While trade finance provides banks with an attractive annuity revenue stream and has relatively low default rates, it is a tough business to run. Trade finance (both open account and documentary) is plagued by slow, opaque, paper-heavy processes involving multiple entities. Because these entities interact with each other through siloed channels, there is no common view of the status of a trade instrument (e.g., purchase order, invoice, and letter of credit). In addition, the processes are vulnerable to document fraud (e.g., fraudulent invoices) and duplicate invoice financing. Cumulatively, these inefficiencies result in hidden costs of up to 15% of the value of traded goods (Organisation de Coopération et de Development Économiques). For banks, they drive up labor, transaction costs (in particular, messaging costs), and reconciliation costs. Blockchain-based technology could eradicate these inefficiencies as well as mitigate risk (Figure 1). It brings numerous advantages: digital, persistent data, immutable ledger (a single common truth), traceability, and auditability. Invoices and purchase orders received on the platform are uniquely identified and stored on the blockchain platform. Cumulatively, it can dramatically lower processing costs and time and push fraud to zero. While cost savings was a key driver for bank participants, revenue generation potential was a greater driver. Banks are losing material revenues as a result of paper-based trade finance processes and attendant fraud exposure. Each document on the blockchain represents a new financing opportunity for a bank.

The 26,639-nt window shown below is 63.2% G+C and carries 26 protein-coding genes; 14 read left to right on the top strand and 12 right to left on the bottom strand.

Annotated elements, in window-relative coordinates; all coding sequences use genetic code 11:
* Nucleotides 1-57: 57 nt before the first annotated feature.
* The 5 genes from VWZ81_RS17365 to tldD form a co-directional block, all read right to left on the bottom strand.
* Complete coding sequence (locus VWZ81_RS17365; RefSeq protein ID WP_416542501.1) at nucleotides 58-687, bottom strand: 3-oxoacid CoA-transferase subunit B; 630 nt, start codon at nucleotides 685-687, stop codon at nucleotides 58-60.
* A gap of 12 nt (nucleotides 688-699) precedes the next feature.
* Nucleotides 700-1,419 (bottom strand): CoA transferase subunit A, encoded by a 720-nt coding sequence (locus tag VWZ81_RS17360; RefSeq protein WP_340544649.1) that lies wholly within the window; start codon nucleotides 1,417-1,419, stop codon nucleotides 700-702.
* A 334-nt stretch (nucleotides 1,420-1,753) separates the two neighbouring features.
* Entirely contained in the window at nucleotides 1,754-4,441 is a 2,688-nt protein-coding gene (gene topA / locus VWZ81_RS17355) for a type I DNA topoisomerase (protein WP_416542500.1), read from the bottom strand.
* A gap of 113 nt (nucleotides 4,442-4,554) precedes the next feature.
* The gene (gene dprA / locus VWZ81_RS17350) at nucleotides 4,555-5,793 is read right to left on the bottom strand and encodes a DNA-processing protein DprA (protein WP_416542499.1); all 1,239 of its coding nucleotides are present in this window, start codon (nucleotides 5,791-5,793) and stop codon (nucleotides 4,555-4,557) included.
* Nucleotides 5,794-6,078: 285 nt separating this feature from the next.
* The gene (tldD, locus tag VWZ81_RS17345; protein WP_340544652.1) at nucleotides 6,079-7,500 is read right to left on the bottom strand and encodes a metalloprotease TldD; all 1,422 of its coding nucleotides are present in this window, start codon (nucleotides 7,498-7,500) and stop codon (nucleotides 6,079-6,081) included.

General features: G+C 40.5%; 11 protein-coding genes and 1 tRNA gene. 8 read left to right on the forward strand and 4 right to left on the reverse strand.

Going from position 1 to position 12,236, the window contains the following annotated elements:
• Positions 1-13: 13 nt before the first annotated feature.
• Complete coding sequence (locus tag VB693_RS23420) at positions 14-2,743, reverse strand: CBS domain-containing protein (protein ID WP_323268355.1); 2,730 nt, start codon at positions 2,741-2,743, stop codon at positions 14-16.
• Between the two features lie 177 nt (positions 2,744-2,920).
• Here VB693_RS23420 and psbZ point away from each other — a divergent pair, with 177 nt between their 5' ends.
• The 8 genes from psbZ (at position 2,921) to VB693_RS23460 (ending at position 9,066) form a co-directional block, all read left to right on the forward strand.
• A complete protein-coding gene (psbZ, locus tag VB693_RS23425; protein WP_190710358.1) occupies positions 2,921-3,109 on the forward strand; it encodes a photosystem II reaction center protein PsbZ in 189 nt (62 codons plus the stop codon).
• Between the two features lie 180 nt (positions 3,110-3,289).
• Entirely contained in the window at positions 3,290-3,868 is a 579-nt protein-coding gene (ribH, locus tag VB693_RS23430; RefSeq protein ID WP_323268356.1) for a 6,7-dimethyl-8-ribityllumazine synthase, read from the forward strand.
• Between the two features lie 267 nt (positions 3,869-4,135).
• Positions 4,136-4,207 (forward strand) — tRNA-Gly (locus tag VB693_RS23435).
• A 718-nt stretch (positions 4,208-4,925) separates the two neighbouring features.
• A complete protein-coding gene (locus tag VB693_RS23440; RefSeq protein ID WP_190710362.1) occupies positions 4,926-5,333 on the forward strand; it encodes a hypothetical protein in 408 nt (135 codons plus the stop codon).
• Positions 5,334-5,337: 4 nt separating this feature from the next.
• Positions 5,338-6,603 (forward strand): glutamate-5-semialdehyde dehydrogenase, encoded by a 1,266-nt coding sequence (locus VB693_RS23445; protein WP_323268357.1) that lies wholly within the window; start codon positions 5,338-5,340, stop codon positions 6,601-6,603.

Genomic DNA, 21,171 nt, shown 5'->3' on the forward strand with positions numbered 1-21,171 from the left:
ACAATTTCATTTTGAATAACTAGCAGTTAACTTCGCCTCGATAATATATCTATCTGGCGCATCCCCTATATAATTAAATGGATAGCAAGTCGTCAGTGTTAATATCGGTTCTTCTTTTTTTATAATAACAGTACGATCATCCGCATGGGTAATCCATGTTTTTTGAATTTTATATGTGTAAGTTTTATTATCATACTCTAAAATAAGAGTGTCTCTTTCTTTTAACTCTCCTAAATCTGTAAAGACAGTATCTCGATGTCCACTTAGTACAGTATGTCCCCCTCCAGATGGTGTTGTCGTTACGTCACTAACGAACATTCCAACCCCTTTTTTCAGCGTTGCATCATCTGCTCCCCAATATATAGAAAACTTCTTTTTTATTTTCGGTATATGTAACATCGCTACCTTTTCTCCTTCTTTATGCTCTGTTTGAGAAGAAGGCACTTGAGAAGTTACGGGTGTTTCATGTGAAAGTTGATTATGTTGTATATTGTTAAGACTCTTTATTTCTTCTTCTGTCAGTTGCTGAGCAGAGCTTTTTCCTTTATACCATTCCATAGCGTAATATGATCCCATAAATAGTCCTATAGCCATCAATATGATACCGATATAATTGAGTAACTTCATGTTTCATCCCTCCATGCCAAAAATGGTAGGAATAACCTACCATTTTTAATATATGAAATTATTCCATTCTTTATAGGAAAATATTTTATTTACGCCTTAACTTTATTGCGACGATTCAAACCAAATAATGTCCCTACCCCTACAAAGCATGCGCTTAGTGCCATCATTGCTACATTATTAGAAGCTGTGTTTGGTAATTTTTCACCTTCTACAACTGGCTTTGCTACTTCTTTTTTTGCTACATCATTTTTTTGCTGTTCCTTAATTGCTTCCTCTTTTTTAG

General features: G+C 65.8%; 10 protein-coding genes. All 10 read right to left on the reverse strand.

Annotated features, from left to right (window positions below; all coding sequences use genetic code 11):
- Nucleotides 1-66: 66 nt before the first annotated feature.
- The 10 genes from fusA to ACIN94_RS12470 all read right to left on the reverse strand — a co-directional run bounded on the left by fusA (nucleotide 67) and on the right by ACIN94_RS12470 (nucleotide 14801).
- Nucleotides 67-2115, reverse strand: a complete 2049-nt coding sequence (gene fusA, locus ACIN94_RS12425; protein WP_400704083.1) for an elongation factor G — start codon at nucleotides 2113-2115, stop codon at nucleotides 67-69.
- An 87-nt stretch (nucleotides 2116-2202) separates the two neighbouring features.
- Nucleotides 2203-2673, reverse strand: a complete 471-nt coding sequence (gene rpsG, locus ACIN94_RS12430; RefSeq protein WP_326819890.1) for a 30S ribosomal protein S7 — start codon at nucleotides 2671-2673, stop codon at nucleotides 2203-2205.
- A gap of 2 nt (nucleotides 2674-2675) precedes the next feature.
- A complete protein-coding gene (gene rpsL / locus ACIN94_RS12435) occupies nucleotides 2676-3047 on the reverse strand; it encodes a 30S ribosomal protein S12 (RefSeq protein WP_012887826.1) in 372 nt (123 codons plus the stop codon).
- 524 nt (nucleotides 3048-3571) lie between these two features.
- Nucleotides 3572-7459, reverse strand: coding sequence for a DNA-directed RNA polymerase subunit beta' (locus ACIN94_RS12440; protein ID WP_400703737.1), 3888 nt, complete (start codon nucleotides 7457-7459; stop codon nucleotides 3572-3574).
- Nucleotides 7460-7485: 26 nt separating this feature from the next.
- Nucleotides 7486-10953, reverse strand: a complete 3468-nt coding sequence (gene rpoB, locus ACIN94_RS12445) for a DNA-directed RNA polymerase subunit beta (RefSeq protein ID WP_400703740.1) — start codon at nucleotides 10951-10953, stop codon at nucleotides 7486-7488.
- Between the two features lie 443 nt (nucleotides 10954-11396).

India Trade Connect’s success rests on technology, effective governance, and strong business-IT collaboration. Technology Infosys Finacle began examining the potential for blockchain to solve inefficiencies and mitigate risk in banking four years ago. It found that trade finance in particular could greatly benefit from a blockchain-based solution, not only to improve efficiency, but also to generate new revenue streams. As a result, it developed Trade Connect specifically to address the trade finance process requirements of banks. India Trade Connect’s goal is to digitize trade finance workflows within a distributed, trusted, and shared network (as illustrated in Figure 2 for a letter of credit). It is agnostic to which blockchain infrastructure is used (e.g., Hyperledger, Corda, Ethereum, and Bitcoin). Workflows include validation of ownership, certification of documents, and payments. It covers a wide scope of transaction types: purchase order, invoice, bill lodgment request, bill acceptance request, documentary credit request, documentary credit, advance payment, bill payment transaction, customer-to-customer (both use same bank), and open account. All documents received on the platform are uniquely identified and stored. In addition, Finacle Trade Connect provides real-time dashboards, which track trade instruments across lifecycle stages and actors. The biggest tech challenge was using an independent data center in the cloud and establishing security requirements. There were few benchmarks available on how a distributed storage and distributed computing system can be integrated with host systems in a secure way, which was compliant with the security standards at the participating banks. Infosys worked extensively with the participants to explain how an independent data center would work, implement the security they required, and acquire third party certification.